J. L. BELL is a Massachusetts writer who specializes in (among other things) the start of the American Revolution in and around Boston. He is particularly interested in the experiences of children in 1765-75. He has published scholarly papers and popular articles for both children and adults. He was consultant for an episode of History Detectives, and contributed to a display at Minute Man National Historic Park.

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Sunday, January 30, 2011

“Rum Parties” Lecture at Shirley-Eustis House, 30 Jan.

On Sunday, 30 January, the Shirley-Eustis House hosts a lecture by Jonathan L. Fairbanks titled, “Rum Parties – Not Tea — Launched Liberty in 1768 for Boston and America.”

Fairbanks will illustrate consequences of disobedience by Members of the House who voted NOT TO RESCIND THE CIRCULAR LETTER in 1768. To celebrate this act, Paul Revere produced the Sons of Liberty Bowl (to hold rum punch) and posed for his famous portrait (pictured holding a teapot) made by John Singleton Copley. Both bowl and portrait were made in 1768. They are displayed together in the newly opened American Arts Wing of the Museum of Fine Arts, Boston. . . .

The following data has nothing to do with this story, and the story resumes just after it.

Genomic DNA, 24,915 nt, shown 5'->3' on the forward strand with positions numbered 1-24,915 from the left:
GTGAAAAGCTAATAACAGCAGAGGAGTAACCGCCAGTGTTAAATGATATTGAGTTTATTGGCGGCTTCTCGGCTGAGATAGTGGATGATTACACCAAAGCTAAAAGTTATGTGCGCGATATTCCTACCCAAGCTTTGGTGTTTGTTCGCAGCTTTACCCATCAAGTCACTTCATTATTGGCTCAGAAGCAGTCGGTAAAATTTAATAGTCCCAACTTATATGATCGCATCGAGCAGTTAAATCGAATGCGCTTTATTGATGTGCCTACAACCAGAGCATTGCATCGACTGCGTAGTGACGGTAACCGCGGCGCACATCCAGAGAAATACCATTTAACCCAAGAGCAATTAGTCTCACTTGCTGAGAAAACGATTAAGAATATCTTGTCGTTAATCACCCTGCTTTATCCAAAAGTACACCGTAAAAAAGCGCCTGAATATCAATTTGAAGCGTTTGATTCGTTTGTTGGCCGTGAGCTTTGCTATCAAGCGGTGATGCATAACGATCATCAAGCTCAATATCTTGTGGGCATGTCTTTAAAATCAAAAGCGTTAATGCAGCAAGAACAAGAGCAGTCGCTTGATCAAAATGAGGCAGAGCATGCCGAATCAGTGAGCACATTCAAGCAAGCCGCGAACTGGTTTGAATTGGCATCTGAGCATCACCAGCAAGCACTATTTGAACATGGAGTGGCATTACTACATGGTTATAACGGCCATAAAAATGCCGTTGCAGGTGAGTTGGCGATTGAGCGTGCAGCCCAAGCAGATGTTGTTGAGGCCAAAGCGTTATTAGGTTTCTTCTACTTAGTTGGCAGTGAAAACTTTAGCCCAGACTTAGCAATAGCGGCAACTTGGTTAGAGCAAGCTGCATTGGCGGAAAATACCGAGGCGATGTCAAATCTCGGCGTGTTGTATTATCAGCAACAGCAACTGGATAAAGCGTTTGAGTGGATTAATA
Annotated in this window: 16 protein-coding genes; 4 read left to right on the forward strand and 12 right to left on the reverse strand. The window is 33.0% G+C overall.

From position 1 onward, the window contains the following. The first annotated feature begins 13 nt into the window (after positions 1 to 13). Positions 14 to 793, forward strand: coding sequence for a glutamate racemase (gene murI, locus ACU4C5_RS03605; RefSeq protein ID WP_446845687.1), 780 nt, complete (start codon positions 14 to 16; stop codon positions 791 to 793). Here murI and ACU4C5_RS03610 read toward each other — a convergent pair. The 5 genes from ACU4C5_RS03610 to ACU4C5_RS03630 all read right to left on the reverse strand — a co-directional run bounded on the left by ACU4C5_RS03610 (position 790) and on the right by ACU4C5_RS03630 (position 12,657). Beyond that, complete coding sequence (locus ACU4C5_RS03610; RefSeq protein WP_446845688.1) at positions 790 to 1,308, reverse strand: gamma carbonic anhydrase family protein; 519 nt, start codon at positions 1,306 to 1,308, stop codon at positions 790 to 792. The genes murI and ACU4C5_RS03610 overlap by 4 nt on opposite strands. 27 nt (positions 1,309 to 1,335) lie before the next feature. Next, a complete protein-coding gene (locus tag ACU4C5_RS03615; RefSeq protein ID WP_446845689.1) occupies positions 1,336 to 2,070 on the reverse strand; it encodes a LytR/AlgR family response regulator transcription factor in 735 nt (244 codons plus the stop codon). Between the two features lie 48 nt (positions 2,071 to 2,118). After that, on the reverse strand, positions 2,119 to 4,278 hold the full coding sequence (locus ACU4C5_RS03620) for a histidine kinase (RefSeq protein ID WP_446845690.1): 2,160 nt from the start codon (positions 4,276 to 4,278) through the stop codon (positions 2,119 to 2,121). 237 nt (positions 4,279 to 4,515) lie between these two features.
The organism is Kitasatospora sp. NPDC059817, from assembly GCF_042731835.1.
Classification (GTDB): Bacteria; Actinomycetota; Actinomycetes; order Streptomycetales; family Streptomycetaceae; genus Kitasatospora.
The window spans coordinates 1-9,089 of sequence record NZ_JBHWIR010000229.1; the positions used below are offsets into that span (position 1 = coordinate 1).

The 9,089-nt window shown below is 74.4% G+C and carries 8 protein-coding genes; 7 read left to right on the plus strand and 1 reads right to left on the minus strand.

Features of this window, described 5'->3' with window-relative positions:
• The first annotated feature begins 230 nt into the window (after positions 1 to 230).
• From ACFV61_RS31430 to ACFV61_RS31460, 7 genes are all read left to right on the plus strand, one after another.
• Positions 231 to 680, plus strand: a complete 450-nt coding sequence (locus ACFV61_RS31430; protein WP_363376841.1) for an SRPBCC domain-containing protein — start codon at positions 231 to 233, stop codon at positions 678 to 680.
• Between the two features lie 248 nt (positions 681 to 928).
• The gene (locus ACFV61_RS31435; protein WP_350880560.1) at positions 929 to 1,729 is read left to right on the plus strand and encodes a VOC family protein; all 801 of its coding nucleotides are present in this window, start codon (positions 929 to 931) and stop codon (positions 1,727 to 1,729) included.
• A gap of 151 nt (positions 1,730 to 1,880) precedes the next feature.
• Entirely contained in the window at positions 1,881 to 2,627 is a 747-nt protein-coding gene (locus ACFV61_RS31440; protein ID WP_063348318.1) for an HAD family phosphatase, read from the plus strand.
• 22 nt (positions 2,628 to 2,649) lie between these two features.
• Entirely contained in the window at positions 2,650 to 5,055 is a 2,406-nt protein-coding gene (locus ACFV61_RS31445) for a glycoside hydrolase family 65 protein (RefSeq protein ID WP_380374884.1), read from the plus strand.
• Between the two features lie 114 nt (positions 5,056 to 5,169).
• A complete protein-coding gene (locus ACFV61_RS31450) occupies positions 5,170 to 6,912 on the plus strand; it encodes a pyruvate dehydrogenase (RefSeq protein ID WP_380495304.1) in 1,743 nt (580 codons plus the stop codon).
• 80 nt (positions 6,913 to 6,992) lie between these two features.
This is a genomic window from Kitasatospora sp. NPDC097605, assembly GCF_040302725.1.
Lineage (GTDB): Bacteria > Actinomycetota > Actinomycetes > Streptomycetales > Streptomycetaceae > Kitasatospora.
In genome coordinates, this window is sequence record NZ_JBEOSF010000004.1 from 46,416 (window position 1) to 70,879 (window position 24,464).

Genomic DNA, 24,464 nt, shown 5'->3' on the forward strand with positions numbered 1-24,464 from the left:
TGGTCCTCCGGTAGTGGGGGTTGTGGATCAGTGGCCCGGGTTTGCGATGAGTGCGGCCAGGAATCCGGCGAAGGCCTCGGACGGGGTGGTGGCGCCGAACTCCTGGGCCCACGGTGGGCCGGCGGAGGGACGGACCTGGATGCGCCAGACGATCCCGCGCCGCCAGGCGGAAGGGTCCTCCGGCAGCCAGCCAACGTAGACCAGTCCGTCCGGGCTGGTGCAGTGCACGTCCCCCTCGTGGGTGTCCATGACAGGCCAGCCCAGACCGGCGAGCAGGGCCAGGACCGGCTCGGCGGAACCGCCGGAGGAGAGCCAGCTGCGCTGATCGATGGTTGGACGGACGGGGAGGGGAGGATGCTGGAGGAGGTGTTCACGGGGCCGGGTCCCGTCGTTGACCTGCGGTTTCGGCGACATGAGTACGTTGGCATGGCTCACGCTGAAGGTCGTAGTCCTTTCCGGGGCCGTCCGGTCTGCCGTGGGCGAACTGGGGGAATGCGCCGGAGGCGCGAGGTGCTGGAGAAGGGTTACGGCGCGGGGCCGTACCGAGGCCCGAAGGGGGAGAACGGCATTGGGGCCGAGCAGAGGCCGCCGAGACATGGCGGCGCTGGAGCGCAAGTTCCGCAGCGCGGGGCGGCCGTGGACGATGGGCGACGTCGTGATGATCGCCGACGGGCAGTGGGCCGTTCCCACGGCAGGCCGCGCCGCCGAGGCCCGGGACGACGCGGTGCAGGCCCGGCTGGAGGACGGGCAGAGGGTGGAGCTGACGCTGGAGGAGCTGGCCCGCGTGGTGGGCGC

The speaker, Jonathan Fairbanks, founded the Department of American Decorative Arts and Sculpture in 1971 and headed that department at the Museum of Fine Arts with an endowed curatorship until 1999 as The Katharine Lane Weems Curator (now emeritus). He is currently the Vice President for Research at http://www.artifact.com/ and continues work as a painter of landscapes, portraits and other subjects.
The Shirley-Eustis House, built by royal governor William Shirley in 1747 and home of Democratic-Republican governor William Eustis in 1819, is located on 33 Shirley Street in Roxbury.

The lecture starts at 1:30 P.M. Refreshments will be provided. The event is free, but donations for further historical educational programming will be welcome. Because of the volume of snow piled on the curbs, the site has arranged for parking space at the Ralph Waldo Emerson School at the end of Shirley Street. Also because of the snow, attendees should enter the Shirley-Eustis House through its rear entrance.

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